Fluid [Talk from Kalamazoo 2012]

Hello Readers,

Now that i’ve defeated my post Kalamazoo teaching load, I thought it was time, as promised, to post the text from my talk from the GWMEMSI ecologies roundtable. I’ve added footnotes and adjusted a few things, and I hope you enjoy!

Fluid: A Temporal Ecology

In this paper, I would like to evoke a medieval fluid ecology, that of the temporal world, a space possessed of a mutability and impermanence that both fascinated and disturbed the expectations of those within it. Furthermore, I would like to suggest that this all-encompassing web of fluidity offers the conceptual tools to do something paradoxical within modern discourse, to slow down while the world speeds up around us.

The double face of love and mistrust flickered and inverted within medieval perception of the temporal world. The patterns of vital motion within a fluid hydrology, the very forces that drove the cosmos, were the same forces that epitomised the flaws of temporality. “Why do we love you, O World, as you flee from us?” asked Alcuin of York in his poem O Mea Cella.1

In the twelfth century, Hugh of Saint-Victor described the temporal world, with all that is in it, as “flood water sweeping past, whose inundations and changing currents -whether we compare them to a flood that covers everything or to a mighty sea- are very like reality.”2 Might we see this all encompassing insecurity of fluid motion as an example of the molestation of medieval moral life by what Jane Bennett might call an ‘impersonal affect’ of fluidity? In the treacherous flux, Benett’s “subsistent world of non-human vitality” emerges, and yet it is not a vitality that medieval people could be content with.3 The fluidity of temporal life swept up the soul in a complex web of interactions, and yet such a participation carried risk.

In a world encapsulated by a shifting and swirling maelstrom, matter had a disturbing agency. As Augustine put it in De Doctrina Christiana, the world was to be used as a vehicle of travel, not to be enjoyed.4 It was somewhat disturbing when the world used you. In this context, an actant-fluidity is a somewhat unsettling thought. Through myriad pushings and pullings, buffetings and fluxes, the fluidity of the medieval world propelled and eroded not only human life, but the mobile cosmos on a grand scale. Attempting to circumvent this process brings to mind the story of king Canute and his demonstration to his courtiers that the tide, in spite of his power, would never obey him.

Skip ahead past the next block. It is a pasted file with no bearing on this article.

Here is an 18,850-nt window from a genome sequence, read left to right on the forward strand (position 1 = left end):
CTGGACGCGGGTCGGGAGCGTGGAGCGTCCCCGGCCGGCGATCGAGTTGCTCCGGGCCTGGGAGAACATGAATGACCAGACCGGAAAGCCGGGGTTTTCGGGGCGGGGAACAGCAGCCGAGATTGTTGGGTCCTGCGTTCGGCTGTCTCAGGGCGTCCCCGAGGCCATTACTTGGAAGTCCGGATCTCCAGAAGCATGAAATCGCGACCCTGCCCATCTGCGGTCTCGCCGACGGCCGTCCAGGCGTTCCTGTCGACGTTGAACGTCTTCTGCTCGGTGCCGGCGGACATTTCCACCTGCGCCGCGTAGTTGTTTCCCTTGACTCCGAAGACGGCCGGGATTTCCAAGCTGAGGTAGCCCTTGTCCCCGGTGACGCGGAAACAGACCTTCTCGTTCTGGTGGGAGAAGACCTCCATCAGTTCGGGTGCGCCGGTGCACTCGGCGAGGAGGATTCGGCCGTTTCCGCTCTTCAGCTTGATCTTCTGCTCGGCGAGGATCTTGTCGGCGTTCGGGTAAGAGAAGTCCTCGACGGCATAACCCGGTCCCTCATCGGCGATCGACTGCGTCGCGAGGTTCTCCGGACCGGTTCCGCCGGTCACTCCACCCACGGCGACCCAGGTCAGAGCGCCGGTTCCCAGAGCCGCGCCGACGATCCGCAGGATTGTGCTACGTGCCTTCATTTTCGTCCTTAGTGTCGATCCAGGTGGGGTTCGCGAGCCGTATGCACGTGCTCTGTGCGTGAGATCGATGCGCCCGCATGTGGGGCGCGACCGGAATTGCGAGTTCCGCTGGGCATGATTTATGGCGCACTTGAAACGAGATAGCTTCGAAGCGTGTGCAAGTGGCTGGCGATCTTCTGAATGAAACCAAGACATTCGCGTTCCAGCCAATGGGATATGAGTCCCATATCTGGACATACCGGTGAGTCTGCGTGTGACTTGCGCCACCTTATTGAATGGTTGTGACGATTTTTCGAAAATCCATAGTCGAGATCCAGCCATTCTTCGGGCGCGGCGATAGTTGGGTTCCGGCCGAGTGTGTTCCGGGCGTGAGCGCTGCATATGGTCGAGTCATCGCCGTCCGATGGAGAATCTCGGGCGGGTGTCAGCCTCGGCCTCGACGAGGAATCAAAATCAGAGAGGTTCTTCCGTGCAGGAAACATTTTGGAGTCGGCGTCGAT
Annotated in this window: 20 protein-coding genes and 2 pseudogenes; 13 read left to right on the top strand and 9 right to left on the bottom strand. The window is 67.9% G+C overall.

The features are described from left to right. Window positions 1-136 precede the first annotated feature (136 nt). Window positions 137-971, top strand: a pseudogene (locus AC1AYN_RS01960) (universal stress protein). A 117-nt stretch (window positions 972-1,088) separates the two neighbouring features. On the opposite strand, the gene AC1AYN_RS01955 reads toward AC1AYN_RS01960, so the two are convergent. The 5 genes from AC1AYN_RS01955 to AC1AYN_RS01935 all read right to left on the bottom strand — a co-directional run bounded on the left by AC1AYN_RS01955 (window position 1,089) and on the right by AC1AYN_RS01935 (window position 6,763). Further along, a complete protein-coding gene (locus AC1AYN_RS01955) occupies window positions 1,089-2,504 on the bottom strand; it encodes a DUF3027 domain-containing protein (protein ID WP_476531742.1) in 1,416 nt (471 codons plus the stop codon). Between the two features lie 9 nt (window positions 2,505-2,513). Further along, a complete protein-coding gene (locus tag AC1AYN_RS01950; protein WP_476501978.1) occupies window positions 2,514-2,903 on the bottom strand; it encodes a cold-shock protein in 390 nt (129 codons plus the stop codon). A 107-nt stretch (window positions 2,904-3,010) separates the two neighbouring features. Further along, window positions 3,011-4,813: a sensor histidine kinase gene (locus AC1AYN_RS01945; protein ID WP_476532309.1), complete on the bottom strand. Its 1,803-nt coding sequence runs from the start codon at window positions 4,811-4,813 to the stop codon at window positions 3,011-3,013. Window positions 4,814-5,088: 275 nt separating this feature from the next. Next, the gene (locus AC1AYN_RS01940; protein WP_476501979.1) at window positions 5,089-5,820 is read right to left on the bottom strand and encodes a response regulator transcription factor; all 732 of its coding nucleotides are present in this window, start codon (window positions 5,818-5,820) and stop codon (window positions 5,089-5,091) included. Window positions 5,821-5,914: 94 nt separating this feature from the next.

With flight of the world came a strong sense of anxiety, for it was inexorable and non-human. The alienating conatus of a passing world, the very stuff of worldly life striving, was a constant reminder of temporality in unfavourable comparison with the fixed empyrean heavens. In his twelfth-century De Contemptu Mundi, Bernard of Cluny evoked the trope of the fugitive world in a powerful display of spiritual pathos. “See how the whirling courses of things hasten away, like streams of water. The world’s glory has fallen and fled and vanished in the cycle of days…Its position is unfixed, its status is unstable. It goes and it returns, like the sea, now bad and tomorrow even worse.”5 Bernard and his fellow monastics chose contempt as the appropriate response, but what might we do in the same situation?

We moderns are caught in a flux of our own, in what Zygmunt Bauman has famously termed ‘liquid modernity’,6 a world in which the “new piety” is to believe that “it is preferable to slip, shift or float than to know, stop or stay” as Adam Phillips put it.7 If we humanists are slow recording devices invested in the deliberate and the reflective as members of this panel have suggested in Animal, Vegetable, Mineral,8 then how, and this is an open question, do we engage while making space for contemplation?

Rather than fearing fluid ambiguity, might we embrace it as part of a vocabulary of scholarship? Steven Mentz, for example, has recently formulated a softer, more flexible approach to imagining discourse.9 Flow is both our greatest distraction, and our most vibrant opportunity. Alcuin was forced to leave his cell and engage with the world, and yet the memory of his sweet abode (his habitatio dulcis) remained. The heart of our fluid world, its oikos, lies at the center of endless motion, and yet we must cultivate the little space of slow time, the contemplative heart, within us.

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1“cur te fugitivum, mundus, amamus?” For Latin text, see: http://www.thelatinlibrary.com/alcuin/cella.shtml

2Noah’s Ark III, ‘De Vanitate Mundi’, in Hugh of St. Victor, Selected Spiritual Writings / Translated by a Religious of C.S.M.V., with an Introduction by Aelred Squire, O.P., Classics of the Contemplative Life, London, Faber, 1962), pp. 175-176.

3Jane Bennett, Vibrant Matter: A Political Ecology of Things, Durham NC, Duke University Press, 2010, pp. xi-xiii

4De Doctrina Christiana, Book 1, Chapters 3-5. For an online edition, see: ;

5Ronald E. Pepin (trans.), Scorn for the world: Bernard of Cluny’s De contemptu mundi : the Latin text with English translation and an introduction, East Lansing MI, Michigan State University: Colleagues Press, 1991, Book 1, p. 71.

6Zygmunt Bauman, Liquid Modernity, Cambridge, Polity Press, 2000.

7Adam Phillips, On Flirtation: Psychoanalytic Essays on the Uncommitted Life, London, Harvard University Press, 1994, p. 124

8See Eileen A. Joy, ‘You are Here: A Manifesto’ (esp. pp. 169-170) and Lowell Duckert, ‘Speaking Stones: John Muir, and a Slower (non)humanities’, in Jeffrey J. Cohen (ed.), Animal, Vegetable, Mineral: Ethics and Objects, Brooklyn NY, Punctum Books: Oliphaunt, 2012.

9See: http://www.stevementz.com/blog/?p=1307


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